3 Myths About Expanding Your Business Internationally

 In Business Translation, Localization, Translation

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Expanding your business internationally is an exciting venture that takes time, research, and strategic implementation. Unfortunately, many companies make incorrect assumptions about expanding, which can be financially detrimental to their bottom line.

Here are 3 common myths about expanding internationally and what you can do to avoid them.

Myth #1 – What got us here will get us there.

By the time an American company makes the decision to expand into a foreign market (or multiple), its brand has fully formed into a message and meaning that paved the way to success among U.S. consumers. Your brand has an undeniable identity that includes your mission statement, core values, and how your product or service differentiates from your competitors.

However, few companies take the time to adapt their brand strategy to the new market based on its new consumers, their culture, their needs, and their environment. This process is called localization.

What is localization?

Localization is the process of adapting a product, service, or brand to serve a specific culture, language, and environment.

There are many examples of how companies failed to localize their brand and paid for it by losing consumers and ultimately, revenue.

This situation can be easily avoided by partnering with an experienced language services provider (LSP) early-on in the localization process.

Myth #2 – My bilingual employees can do our translation.

It can be tempting to use your bilingual employees or partners to serve your translation needs—it will save you money, right?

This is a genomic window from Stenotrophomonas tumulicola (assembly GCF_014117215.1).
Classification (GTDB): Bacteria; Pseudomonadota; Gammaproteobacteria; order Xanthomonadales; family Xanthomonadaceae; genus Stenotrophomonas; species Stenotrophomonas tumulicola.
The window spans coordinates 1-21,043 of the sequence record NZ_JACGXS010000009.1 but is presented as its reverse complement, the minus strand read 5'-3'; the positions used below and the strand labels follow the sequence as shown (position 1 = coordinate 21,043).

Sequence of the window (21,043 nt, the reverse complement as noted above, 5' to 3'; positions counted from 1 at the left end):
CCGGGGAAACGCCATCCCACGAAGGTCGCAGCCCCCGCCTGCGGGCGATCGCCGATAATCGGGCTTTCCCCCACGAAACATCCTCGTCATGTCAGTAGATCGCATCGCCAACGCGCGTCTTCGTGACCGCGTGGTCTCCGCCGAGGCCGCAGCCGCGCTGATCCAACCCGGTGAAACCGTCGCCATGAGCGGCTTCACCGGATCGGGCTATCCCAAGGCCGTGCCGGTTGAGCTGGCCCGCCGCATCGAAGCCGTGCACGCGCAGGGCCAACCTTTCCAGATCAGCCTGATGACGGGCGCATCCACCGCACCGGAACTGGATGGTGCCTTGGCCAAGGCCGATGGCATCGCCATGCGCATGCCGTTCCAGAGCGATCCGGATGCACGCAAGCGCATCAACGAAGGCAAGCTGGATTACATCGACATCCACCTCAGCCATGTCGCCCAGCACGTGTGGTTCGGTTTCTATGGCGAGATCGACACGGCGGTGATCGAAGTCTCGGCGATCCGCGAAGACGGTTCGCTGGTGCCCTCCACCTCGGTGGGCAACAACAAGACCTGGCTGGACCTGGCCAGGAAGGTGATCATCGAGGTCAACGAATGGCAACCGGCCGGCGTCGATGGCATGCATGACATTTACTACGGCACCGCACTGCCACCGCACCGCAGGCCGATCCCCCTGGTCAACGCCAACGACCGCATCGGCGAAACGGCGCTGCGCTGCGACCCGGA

WRONG. Unfortunately, this misconception is common. Your bilingual employee may have grown up using the target language or studied it in a few courses in school—but that is far from being an expert.

The difference between utilizing bilingual employees versus trained language professionals is the same as using a med student to operate on your knee versus a licensed orthopedic surgeon.

Technical terms can be difficult to translate for the everyday speaker of the language. And, if they are not familiar with the cultural context of the subject, a simple mistake can change the desired message completely.

Do not risk the financial and legal ramifications of using your bilingual employees for your business translations. Always partner with an LSP that uses vetted, educated and experienced translators who are native to the country of the target language.

Myth #3 – Free translation engines produce “good enough” results.

If you have ever used a free translation engine for your business, like Google Translate, you are not alone. Many large companies have made this mistake. Every day it seems like translation technology advances more and more; but make no mistake. Free translation engines will NEVER replace trained and educated language professionals.

Here is an example of a free translation engine fail when this German phrase was translated into English:

wrong translation from free translation engine

English “translation”:

wrong translation from free translation engine

Bottom line, free translation engines cannot be trusted to translate important company collateral accurately. These engines work purely based on statistical methods of replacing each separate word with the most likely equivalent without regard for syntax or context.

Educated language professionals are trained to translate messages, rather than individual words, so that they will have the same impact on the target audience as their original version. They have the cultural knowledge and educational training needed to accurately convey messages for a new market.

Dispelling Myths

Do not fall for these common myths when expanding your business internationally. Your reputation, revenue, and brand depend on it.

Partner with an LSP that has experience in localization for businesses expanding to other countries. They will partner with you every step of the way and deliver accurate translations for all your international expansion needs.

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